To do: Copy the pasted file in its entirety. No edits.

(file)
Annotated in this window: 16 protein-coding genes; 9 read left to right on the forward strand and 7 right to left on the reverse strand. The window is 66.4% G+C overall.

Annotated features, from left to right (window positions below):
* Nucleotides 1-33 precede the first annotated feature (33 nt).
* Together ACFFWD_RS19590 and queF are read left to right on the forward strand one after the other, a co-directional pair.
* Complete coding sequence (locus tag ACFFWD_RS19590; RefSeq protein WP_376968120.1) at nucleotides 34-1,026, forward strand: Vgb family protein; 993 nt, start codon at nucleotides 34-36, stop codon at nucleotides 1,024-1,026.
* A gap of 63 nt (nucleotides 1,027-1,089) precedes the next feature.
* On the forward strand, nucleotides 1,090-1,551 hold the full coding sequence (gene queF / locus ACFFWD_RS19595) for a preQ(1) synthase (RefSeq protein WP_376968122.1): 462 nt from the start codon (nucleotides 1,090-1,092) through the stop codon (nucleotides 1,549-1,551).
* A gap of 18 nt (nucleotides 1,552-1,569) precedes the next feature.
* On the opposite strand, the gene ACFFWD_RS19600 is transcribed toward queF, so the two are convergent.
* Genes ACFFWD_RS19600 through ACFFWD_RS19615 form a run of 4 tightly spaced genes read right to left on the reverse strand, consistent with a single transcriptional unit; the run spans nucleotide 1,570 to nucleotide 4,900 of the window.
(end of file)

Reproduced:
Annotated in this window: 16 protein-coding genes; 9 read left to right on the forward strand and 7 right to left on the reverse strand. The window is 66.4% G+C overall.

Annotated features, from left to right (window positions below):
* Nucleotides 1-33 precede the first annotated feature (33 nt).
* Together ACFFWD_RS19590 and queF are read left to right on the forward strand one after the other, a co-directional pair.
* Complete coding sequence (locus tag ACFFWD_RS19590; RefSeq protein WP_376968120.1) at nucleotides 34-1,026, forward strand: Vgb family protein; 993 nt, start codon at nucleotides 34-36, stop codon at nucleotides 1,024-1,026.
* A gap of 63 nt (nucleotides 1,027-1,089) precedes the next feature.
* On the forward strand, nucleotides 1,090-1,551 hold the full coding sequence (gene queF / locus ACFFWD_RS19595) for a preQ(1) synthase (RefSeq protein WP_376968122.1): 462 nt from the start codon (nucleotides 1,090-1,092) through the stop codon (nucleotides 1,549-1,551).
* A gap of 18 nt (nucleotides 1,552-1,569) precedes the next feature.
* On the opposite strand, the gene ACFFWD_RS19600 is transcribed toward queF, so the two are convergent.
* Genes ACFFWD_RS19600 through ACFFWD_RS19615 form a run of 4 tightly spaced genes read right to left on the reverse strand, consistent with a single transcriptional unit; the run spans nucleotide 1,570 to nucleotide 4,900 of the window.